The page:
Volume 2 Paper 3

Iron Corrosion Protection by Plasma-Polymerised Coatings

C. Vautrin-Ul, C. Boisse-Laporte, A. Chausse, P. Leprince and R. Messina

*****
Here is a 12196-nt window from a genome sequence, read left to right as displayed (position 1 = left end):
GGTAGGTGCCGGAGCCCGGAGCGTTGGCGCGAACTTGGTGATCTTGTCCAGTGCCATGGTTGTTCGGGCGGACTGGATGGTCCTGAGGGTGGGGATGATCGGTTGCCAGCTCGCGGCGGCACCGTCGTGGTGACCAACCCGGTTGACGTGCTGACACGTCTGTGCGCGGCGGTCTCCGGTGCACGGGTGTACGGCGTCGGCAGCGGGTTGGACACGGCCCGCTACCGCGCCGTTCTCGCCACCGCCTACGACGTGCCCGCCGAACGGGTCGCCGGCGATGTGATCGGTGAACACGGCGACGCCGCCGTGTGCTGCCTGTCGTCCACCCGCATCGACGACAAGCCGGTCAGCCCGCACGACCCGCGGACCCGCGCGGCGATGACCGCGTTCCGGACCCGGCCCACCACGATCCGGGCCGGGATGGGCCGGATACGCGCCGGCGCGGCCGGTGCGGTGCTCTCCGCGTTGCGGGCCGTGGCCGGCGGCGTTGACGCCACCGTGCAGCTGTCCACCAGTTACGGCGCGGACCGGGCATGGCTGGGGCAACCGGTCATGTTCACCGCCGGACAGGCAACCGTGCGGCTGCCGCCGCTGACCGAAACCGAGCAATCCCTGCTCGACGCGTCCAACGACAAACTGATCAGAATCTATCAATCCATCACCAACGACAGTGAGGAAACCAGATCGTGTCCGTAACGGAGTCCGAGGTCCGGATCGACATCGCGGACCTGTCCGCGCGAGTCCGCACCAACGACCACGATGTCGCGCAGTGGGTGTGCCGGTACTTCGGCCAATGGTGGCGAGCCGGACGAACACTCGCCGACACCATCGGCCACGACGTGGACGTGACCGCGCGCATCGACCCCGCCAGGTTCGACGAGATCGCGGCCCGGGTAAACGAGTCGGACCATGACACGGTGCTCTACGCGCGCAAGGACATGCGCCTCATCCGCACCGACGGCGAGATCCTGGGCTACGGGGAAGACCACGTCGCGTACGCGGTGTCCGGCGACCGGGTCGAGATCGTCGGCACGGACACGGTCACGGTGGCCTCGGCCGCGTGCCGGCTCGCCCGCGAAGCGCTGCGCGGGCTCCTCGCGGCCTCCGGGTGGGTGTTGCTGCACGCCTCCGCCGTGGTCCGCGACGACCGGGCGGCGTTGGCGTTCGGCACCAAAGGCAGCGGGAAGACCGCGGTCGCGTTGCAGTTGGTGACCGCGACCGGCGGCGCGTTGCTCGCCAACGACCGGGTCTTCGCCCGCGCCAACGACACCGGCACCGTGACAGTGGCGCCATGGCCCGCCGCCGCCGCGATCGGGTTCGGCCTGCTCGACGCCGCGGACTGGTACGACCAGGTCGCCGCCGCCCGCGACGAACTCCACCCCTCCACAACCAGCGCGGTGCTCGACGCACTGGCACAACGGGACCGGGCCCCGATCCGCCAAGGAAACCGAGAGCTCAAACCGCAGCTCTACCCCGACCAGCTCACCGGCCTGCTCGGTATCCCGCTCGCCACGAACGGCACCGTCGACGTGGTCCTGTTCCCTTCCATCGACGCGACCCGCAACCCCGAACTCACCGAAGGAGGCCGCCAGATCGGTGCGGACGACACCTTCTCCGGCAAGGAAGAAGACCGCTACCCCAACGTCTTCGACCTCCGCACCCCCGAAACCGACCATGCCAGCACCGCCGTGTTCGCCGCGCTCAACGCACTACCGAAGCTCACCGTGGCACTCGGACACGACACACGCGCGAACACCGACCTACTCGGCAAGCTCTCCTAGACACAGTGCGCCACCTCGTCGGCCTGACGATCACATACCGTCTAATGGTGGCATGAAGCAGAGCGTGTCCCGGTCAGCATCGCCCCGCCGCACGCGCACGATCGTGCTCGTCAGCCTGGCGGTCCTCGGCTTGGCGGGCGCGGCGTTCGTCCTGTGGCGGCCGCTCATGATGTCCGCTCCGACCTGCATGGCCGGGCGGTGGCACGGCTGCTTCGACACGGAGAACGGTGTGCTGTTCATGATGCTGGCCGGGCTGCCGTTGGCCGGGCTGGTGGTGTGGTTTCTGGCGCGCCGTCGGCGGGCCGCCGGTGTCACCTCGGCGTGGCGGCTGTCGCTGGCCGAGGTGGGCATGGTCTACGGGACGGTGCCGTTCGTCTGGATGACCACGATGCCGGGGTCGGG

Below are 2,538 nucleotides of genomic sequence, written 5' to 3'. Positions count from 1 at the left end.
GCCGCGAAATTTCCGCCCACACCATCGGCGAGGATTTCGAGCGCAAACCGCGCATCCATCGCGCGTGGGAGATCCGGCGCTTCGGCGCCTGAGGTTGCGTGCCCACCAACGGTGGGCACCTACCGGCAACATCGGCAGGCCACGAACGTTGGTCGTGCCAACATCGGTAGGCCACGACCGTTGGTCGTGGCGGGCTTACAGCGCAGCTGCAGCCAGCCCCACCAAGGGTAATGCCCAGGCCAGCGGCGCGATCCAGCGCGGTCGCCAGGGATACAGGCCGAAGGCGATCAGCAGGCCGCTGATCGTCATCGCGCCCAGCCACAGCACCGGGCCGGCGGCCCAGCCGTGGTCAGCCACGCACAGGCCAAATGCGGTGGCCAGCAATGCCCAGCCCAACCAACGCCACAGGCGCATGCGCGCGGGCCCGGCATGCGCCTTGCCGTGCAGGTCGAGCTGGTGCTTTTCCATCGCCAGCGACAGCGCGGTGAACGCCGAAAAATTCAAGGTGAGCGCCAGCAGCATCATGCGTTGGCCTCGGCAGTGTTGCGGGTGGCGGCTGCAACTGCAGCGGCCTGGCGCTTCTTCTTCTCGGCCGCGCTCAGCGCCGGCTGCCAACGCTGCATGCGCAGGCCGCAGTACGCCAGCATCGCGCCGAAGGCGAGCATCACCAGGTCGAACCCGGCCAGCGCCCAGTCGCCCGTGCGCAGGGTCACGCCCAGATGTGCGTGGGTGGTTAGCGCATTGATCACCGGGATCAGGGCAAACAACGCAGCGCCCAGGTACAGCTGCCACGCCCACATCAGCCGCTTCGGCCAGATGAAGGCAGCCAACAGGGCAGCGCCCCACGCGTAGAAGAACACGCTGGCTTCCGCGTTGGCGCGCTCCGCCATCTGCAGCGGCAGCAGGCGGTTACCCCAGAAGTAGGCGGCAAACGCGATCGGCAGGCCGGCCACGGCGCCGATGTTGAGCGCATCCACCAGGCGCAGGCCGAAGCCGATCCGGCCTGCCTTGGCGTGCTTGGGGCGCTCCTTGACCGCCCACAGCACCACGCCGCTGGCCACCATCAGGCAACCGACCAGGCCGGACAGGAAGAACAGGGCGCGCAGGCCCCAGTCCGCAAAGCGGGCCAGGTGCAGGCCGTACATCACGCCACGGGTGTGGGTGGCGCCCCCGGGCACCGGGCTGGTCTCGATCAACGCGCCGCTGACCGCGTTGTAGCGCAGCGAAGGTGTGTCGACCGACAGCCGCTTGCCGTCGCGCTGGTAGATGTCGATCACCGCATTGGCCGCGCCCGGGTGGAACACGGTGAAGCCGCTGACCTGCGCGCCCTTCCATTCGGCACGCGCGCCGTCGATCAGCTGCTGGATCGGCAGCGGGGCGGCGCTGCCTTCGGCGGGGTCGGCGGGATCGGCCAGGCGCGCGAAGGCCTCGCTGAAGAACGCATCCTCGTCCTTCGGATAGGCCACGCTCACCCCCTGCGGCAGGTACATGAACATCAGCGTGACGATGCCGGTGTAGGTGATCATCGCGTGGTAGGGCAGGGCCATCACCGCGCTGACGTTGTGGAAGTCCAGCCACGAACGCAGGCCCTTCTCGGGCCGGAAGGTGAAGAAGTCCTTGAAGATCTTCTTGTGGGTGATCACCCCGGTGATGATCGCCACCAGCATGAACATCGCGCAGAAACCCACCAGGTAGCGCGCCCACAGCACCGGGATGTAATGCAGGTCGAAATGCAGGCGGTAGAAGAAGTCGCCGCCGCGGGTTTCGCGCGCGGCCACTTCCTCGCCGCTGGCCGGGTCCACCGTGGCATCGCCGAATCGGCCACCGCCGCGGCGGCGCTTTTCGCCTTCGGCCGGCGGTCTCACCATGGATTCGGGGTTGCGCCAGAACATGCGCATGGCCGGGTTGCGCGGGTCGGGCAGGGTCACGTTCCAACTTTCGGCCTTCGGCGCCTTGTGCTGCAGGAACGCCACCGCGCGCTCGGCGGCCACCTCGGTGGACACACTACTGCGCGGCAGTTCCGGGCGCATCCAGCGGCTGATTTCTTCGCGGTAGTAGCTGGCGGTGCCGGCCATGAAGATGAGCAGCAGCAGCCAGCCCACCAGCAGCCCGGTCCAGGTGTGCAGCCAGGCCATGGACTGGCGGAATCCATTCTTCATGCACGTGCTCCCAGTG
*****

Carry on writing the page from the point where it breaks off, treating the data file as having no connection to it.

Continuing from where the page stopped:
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JCSE Volume 2 Paper 3 Submitted 13th September 1999 Iron Corrosion Protection by Plasma-Polymerised Coatings C. Vautrin-Ul1*, C. Boisse-Laporte2, A. Chausse1, P. Leprince2, R. Messina1 1 Laboratoire Analyse et Environnement, UMR 85 87, C.N.R.S., 2 Rue H. Dunant, 94 320 THIAIS (France ) email : mailto2('Christine.Vautrin-Ul','chimie.univ-evry.fr') 2 Laboratoire de Physique des Gaz et des Plasmas, UMR 85 78 Bat. 210, Universit� Paris Sud 91 405 ORSAY Cedex (France) §1 Abstract Plasma-polymerized coatings deposited on iron were synthesized in microwave plasma reactor. We have studied the influence of the HMDSO/O2 ratio mixture on the film structure by Infrared Spectroscopy. The variation of the HMDSO content in the feed gas provides a large wide of materials, from silica (HMDSO content : 20%) to polymer (HMDSO content > 80%). The corrosion protection properties of the coatings were estimated by Electrochemical Impedance Spectroscopy. Coating parameters were obtained using a circuit analog model. An efficient corrosion protection of iron has been obtained. However, the protection depends on the structure of the coating. §2 Keywords protective coating , HMDSO precursor , microwave plasma , electrochemical impedance spectroscopy. §3 Introduction In the last few years, the corrosion protective properties of plasma-polymerised coatings based on organosilicone precursor have been studied [1-6]. These films show interesting properties: they are highly crosslinked, insoluble, pinhole-free and very adherent. Particularly, the organosilicone plasma-polymerised seems to be a good candidate to form priming layer for subsequent coating [6, 7-9]. In some of our previous works [10-11], we studied the effects of hexamethyldisiloxane (HMDSO)/O2 mixture on the excited species in the plasma and on the structure of the coatings. The plasma polymerisation occured in a microwave reactor which are characterized by high rates of charged and neutral species (atoms, radicals ...) and consequently provided short time of deposition. The aim of this paper is to study the influence of HMDSO/O2 mixture on the corrosion protection properties. Plasma-polymerised films were deposited on iron samples under different HMDSO/O2 ratios mixture and provide to a large wide of materials, from silica to polymers. The coatings characterization was investigated by IR spectroscopy. By using electrochemical impedance spectroscopy (EIS) measurements and appropriate model (equivalent circuit), it is possible to obtain parameters which can be correlated to the protective properties of several plasma-polymerised coatings. §4 Materials and experimental procedure The substrat materials, iron disks (purity 99,5%) 1,5 cm in diameter and 1 mm in thickness, was supplied by Goodfellow. Hexamethyldisiloxane (purity 98%) was purchased from Sigma-Aldrich. Plasma polymerisation was carried out in a large microwave plasma reactor sustained by a surface wave ; this apparatus is described in detail elsewhere [11].The microwave is excited at a 2.45 GHz frequency and put through a quartz tube thanks to an excitator built on the surfaguide principle. The microwave (MW) power delivered is 600 W. Furthermore, the substrate holder was biased by means of a 13.56 MHz radio-frequency (RF) generator at a fixed power 50W. The feed gases, oxygen and argon, are injected at the top of the tube whereas the HMDSO is injected in the flowing afterglow via a ring. The total pressure varied from 50 mTorr to 80 mTorr depending on the HMDSO to O2 ratios. The flow rates were fixed at 76 sccm for (HMDSO + O2) and at 5 sccm for the argon. Four different percentage in the HMDSO/O2 mixture have been studied : 20/80, 50/50, 80/20 and 100/0. Before coating deposition, samples were treated in the microwave reactor without RF bias by oxygen plasma (150 sccm) during 10 min. The duration of coating deposition were varied from 6 min to 45 min. After coating, microwave and RF powers were turned off and samples were left in the reactor during 15 min in an argon flow (900 sccm) for cooling. The film structure was analysed by means of reflection absorption IR (RAIR) measurements performed on a Br�cker IFS28 spectrometer. The spectra of the plasma-polymerized coatings were typically obtained by averaging 20 scans and then substracting the spectrum obtained from the substrate before deposition of the film. The film thickness was measured with a profilometer (Dektak 3030, Sloan). The samples were weighted before and after coating with a micro-scale balance (Sartorius MC210). The film weight was deduced by difference. The corrosion protection of the film was analysed by means of electrochemical impedance spectroscopy (EIS) measurement. EIS data were obtained using a Schlumberger solartron 1255 frequency response analyser coupled to an EGG PAR 273 potenstiostat/galvanostat. Impedance data were collected at frequencies ranging from 10 mHz to 100 kHz. Typically measurements were made at 5 points/decade, 10 mV a.c. amplitude. An electrochemical cell with three electrodes was used. Coated iron sample was working electrode (area 0,8 cm2) and a platinum grille served as counter electrode. A saturated calomel reference electrode was employed. Experiments were conducted at room temperature with NaCl 0,1 mol.L-1 electrolyte under Ar atmosphere. The experimental impedance spectra were interpretated on the basis of equivalent electrical circuits using a fitting software (EGG). §5 Results and discussion Deposition rate and density Table 1 shows weight, thickness and density for plasma-polymerised coating from different HMDSO/O2 mixtures and at several time deposition. One may notice the short deposition time values due to the used of a microwave plasma reactor. The density values are obtained with precision near to 20%. At low HMDSO percentage, the highest density is obtained : it is close to the one of thermal silica (2,22 g.cm-3). For higher HMDSO content in the feed, the densities seem to be constant with a value around 1,5 g.cm-3. §6 Table 1 : Weight, thickness and density of several plasma-polymerised coating obtained from different HMDSO/O2 ratio mixtures, deposited on iron samples. Sample name A B C D E F G HMDSO/O2 (%) 100/0 80/20 50/50 20/80 80/20 80/20 80/20 Deposition time (min) 12 12 12 12 6 30 45 Coating weight (mg) 0,3 0.3 0.25 0,2 0,2 0,6 1,1 Thickness (mm) 1,0 1,2 0,9 0,5 0,5 3,1 4,1 Density (g.cm-3) 1,5 1,4 1,4 2,2 2,0 1,3 1,4 §7 Coating characterization by IR spectroscopy The structure and bondings in the deposited films have been studied by means of IR spectroscopy (Figure 1). According to the litterature [11-13], the absortion bands can be assigned as follow : 790-800 cm-1 (Si-C stretching and CH3 rocking in Si-(CH3)2), 835 cm-1 (Si-C stretching and CH3 rocking in Si-(CH3)3), 880 cm-1 (Si-(CH3)2 rocking and bending), 1000-1100 cm-1 (Si-O asymmetric stretching), 1260 cm-1 (CH3 symmetric bending in Si-(CH3)X), a weak band at 1350 cm-1 (-CH2- scissoring and wagging vibrations in disilymethylene Si-CH2-Si), 1408 cm-1 ( CH3 symmetric bending in Si-(CH3)X), 1458 cm-1 ((CH)X asymmetric bending), 1710 cm-1 (C=O groups), 2900-2960 cm-1 (CHX symmetric and asymmetric stretching), 2100-2250 cm-1 (Si-H stretching vibration). With increasing O2 in the HMDSO/O2 mixture, the relative intensities of the absortion band at 1260 cm-1 (characteristic of Si-(CH3)X) is seen to decrease and the one of the band at 1000-1100 cm-1 (Si-O) increase. We consider that this is because of a decrease in the relative amount of organic content and to the high degree of crosslinking in the coating. This view is supported by measurement of the film density. The highest density is obtained at high O2 content in the feed. One may conclude that plasma-polymerised coatings obtained from HMDSO/O2 could be considered as polymer like or silica like as a function of O2 content in the feed.    §8 Figure 1 : Infrared spectra of plasma polymerized coating deposited from various HMDSO/O2 ratios : (a) HMDSO/O2 100/0 ; (b) HMDSO/O2 80/20 ; (c) HMDSO/O2 50/50 ; (d) HMDSO/O2 20/80. §9 The RAIR spectra of coatings, obtained from several HMDSO/O2 mixture after exposure of the iron coated samples to NaCl for eight days, didn't show any change in the films. This fact demonstrates the chemical stability of these plasma-polymerised coatings. Corrosion protection properties by EIS The frequency dependence of the electrochemical impedance of a polymer coated iron sample usually can be modeled by an equivalent circuit shown in Figure 2 [14 - 17]. This model will be tested for the thin HMDSO plasma-polymerised coating. The non-conducting organic coating appears as a capacitor Cc called coating capacitance. Ionically conducting paths either due to the presence of defects or pores, or due to the slight degree of solvatation of water and ions by the coating, produce finite resistance Rpor (pore resistance), that short the coating. In series with this resistive element is a parallel resistance Rpol (polarisation resistance) and the double layer capacitance Cdl, representing the corrosion process at the electrolyte-saturated coating/metal interface. Finally, in series with the entire network representing the coated surface is Rsol : the electrolyte resistance due to ohmic drop within the electrolyte which is negligible in the case of coatings immersed in 0,1 mol.L-1 NaCl. §10 Figure 2 : The equivalent circuit used to model coated electrode   §11 The initial coating capacitance Cc is the lowest for silica-like coating (D) which has the thickest coating layer (Figure 3(a)). Coatings A, B and C have the same thickness but sample A has a lower Cc value This fact could be correlated to the excited species present in the plasma during deposition [10]. The low atomic oxygen concentration in the plasma provide to a coating less crosslinked. And hence this coating possesses the lower barrier properties. The increase of Cc in the first day of exposure is considered due to water uptake by the coating. In fact, the coating capacitance increases with increasing water uptake [14]. The volume fraction V of electrolyte absorbed by the coating can be generally determined from the experimental values of Cc [18] as follow: v = log(Cc(t)/Cc(0))/log80 (1) where Cc(t) is the coating capacitance at time t and Cc(0) is the initial coating capacitance. The application of equation (1) allow to high volumique fraction of water penetrated close to 1. These values have not been confirmed by weight mesearements. In fact, the thickness of the plasma polymerised coating is very low comparatively to the classical organic protective coating and consequently, Rpor is so low and Cc cannot be determined with sufficient accuracy to determine water uptake[17]. Figure 3(b) shows that the pore resistance Rpor decreased the most for coating A. At the end of exposure, Rpor was the lowest for sample A but the Rpor values of B, C and D coatings were similar. The increase of Cdl (Figure 3(c)) can be considered as evidence that the area at which delamination was increasing. This increase occured first and was the largest for sample A. The initial Cdl value of the silica-like coating (D) is the lowest but it doesn't vary very much with time exposure. The decrease of Rpol (Figure 3(d)), which suggests an increase of the delaminated area at the metal/coating interface is the largest for sample A. This analysis of EIS data for this four coatings systems shows qualitatively that the polymer-like coating A suffer the higher degradation and corrosion at the metal/coating interface during exposure to NaCl for eight days while B, C and D samples seem to have similar protective properties and show good performance relatively to the low thicknesses of all the coatings. Several parameters have been related to the delaminated area [14]. The polarization resistance has been used to estimate the delaminated area because Rpol is obtained with most accuracy. Assuming that Ad is equal to the corroding area, one obtains the following relation ship : Ad = R0pol/Rpol (2) The specific polarization resistance, R0pol is associated with the charge transfer behavior of the metal substrate and can be estimated using the linear polarization of an uncoated sample. The value of R0pol is assumed to be constant. Ad has been calculated for the plasma-polymerised coating obtained from the HMDSO/O2 80/20 mixture. The results are reported in table 2 and is coherent with the corroding area observed. The delaminated area seems to stabilize around 0.015 cm2 after 4 days of immersion in NaCl. §12 Table 2 : Delaminated areas calculated from Equation (2) for the plasma-polymerised coating obtained from HMDSO/O2 80/20 mixture as a function of exposure time Exposure time (days) 0 0.5 1 1.5 2 3 4 7 8 Ad (cm2) 10-4 0.003 0.003 0.007 0.006 0.010 0.017 0.016 0.015 comment(13)   To improve the barrier properties of the plasma-polymerised coatings, we have increased the thickness to 0,5 mm to 4 mm (samples B, E, F and G). This serie of coating were synthezised from a HMDSO/O2 80/20 mixture. The EIS results for the 0,5 mm thick coating were bad probably due to pinholes. In the case of 3 mm and 4 mm thick coatings, the initial value of Cc, Rpor, Rpol and Cdl were in the same magnitude order than the results of sample B (1mm). It is well known that the increasing of thickness of plasma-polymerised coating provide to the increasing of the strains and could favorise microcracks formation. This fact could explain the best properties obtained only for 1 mm thick coating when the exposure time increase. §14 Conclusions In this work, plasma-polymerized coatings deposited on iron were synthesized in microwave plasma reactor. We have studied the influence of the HMDSO/O2 ratio mixture on the film structure (RAIR spectroscopy) and on the protective properties (electrochemical impedance spectroscopy). The structure of the plasma-polymerised coatings has been found close to the thermal silica for low HMDSO content in the feed (HMDSO/O2 : 20/80) and polymeric for higher HMDSO/O2 ratios mixture. From the results obtained by EIS measurements for different plasma-polymerised coatings, deposited on iron, exposed in NaCl during eight days, the following conclusions were drawn : - An efficient corrosion protection of iron has been obtained by these coatings synthesized in the microwave plasma reactor. Nevertheless, the quality of the protection depends on the HMDSO content in the feed gas. - The plasma-polymerised coating from pur HMDSO had the lowest barrier and protective properties. - The best protection is achieved for the plasma-polymerized coating at 80% HMDSO in the mixture with a thickness of 1 mm. However the results obtained for coating at 50% and 20% HMDSO lead nearly to similar protective properties.   §15 Figure 3 : Time dependence of Cc (a), Rpor (b), Cdl (c) and Rpol (d) for plasma-polymerised coating on iron substrates for various HMDSO/O2 ratios : (circle) HMDSO/O2 100/0 ; (square) HMDSO/O2 80/20 ; (cross) HMDSO/O2 50/50 ; (bold circle) HMDSO/O2 20/80 §16 References [1] H. P. Schreiber, M. R. Wertheimer and A. M. Wrobel, Thin Solid Films, 72 (1980) 487. [2] K. D. Conners, W. J. van Ooij, S. J. Clarson and A. Sabata, J. Appl. Polym. Sci. : Appl. Polym. Symp., 54 (1994) 167. [3] E. Sacher, J. E. Klemberg-Sapieha, H. P. Schreiber and M. R. Wertheimer, J. Appl. Polym. 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